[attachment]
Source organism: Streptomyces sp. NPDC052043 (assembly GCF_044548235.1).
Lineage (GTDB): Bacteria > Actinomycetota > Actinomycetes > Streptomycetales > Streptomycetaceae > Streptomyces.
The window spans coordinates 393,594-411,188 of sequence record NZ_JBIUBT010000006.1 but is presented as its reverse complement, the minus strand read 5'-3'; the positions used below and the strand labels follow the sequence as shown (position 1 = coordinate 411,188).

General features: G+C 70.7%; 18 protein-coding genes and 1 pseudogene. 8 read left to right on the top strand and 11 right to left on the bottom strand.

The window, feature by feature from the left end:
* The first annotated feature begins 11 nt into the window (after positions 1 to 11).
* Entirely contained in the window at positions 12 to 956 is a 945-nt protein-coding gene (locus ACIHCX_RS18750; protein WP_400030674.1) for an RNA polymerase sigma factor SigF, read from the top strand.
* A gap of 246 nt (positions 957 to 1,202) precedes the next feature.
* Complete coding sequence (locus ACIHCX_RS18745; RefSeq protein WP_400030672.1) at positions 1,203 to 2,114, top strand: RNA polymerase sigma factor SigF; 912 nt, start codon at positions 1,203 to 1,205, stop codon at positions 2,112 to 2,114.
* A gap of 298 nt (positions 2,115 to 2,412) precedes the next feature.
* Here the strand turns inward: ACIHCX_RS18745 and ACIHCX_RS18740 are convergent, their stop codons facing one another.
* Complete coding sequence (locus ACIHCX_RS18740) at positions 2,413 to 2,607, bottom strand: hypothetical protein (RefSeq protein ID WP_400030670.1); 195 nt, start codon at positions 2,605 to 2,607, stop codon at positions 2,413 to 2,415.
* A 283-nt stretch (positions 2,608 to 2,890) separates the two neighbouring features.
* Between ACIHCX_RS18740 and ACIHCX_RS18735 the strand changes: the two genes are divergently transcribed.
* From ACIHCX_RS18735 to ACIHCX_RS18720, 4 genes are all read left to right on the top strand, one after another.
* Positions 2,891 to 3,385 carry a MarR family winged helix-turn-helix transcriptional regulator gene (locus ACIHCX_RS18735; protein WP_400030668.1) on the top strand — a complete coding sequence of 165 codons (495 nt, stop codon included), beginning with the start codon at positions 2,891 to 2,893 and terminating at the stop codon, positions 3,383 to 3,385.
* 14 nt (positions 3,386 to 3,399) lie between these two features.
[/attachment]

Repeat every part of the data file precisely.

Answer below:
Source organism: Streptomyces sp. NPDC052043 (assembly GCF_044548235.1).
Lineage (GTDB): Bacteria > Actinomycetota > Actinomycetes > Streptomycetales > Streptomycetaceae > Streptomyces.
The window spans coordinates 393,594-411,188 of sequence record NZ_JBIUBT010000006.1 but is presented as its reverse complement, the minus strand read 5'-3'; the positions used below and the strand labels follow the sequence as shown (position 1 = coordinate 411,188).

General features: G+C 70.7%; 18 protein-coding genes and 1 pseudogene. 8 read left to right on the top strand and 11 right to left on the bottom strand.

The window, feature by feature from the left end:
* The first annotated feature begins 11 nt into the window (after positions 1 to 11).
* Entirely contained in the window at positions 12 to 956 is a 945-nt protein-coding gene (locus ACIHCX_RS18750; protein WP_400030674.1) for an RNA polymerase sigma factor SigF, read from the top strand.
* A gap of 246 nt (positions 957 to 1,202) precedes the next feature.
* Complete coding sequence (locus ACIHCX_RS18745; RefSeq protein WP_400030672.1) at positions 1,203 to 2,114, top strand: RNA polymerase sigma factor SigF; 912 nt, start codon at positions 1,203 to 1,205, stop codon at positions 2,112 to 2,114.
* A gap of 298 nt (positions 2,115 to 2,412) precedes the next feature.
* Here the strand turns inward: ACIHCX_RS18745 and ACIHCX_RS18740 are convergent, their stop codons facing one another.
* Complete coding sequence (locus ACIHCX_RS18740) at positions 2,413 to 2,607, bottom strand: hypothetical protein (RefSeq protein ID WP_400030670.1); 195 nt, start codon at positions 2,605 to 2,607, stop codon at positions 2,413 to 2,415.
* A 283-nt stretch (positions 2,608 to 2,890) separates the two neighbouring features.
* Between ACIHCX_RS18740 and ACIHCX_RS18735 the strand changes: the two genes are divergently transcribed.
* From ACIHCX_RS18735 to ACIHCX_RS18720, 4 genes are all read left to right on the top strand, one after another.
* Positions 2,891 to 3,385 carry a MarR family winged helix-turn-helix transcriptional regulator gene (locus ACIHCX_RS18735; protein WP_400030668.1) on the top strand — a complete coding sequence of 165 codons (495 nt, stop codon included), beginning with the start codon at positions 2,891 to 2,893 and terminating at the stop codon, positions 3,383 to 3,385.
* 14 nt (positions 3,386 to 3,399) lie between these two features.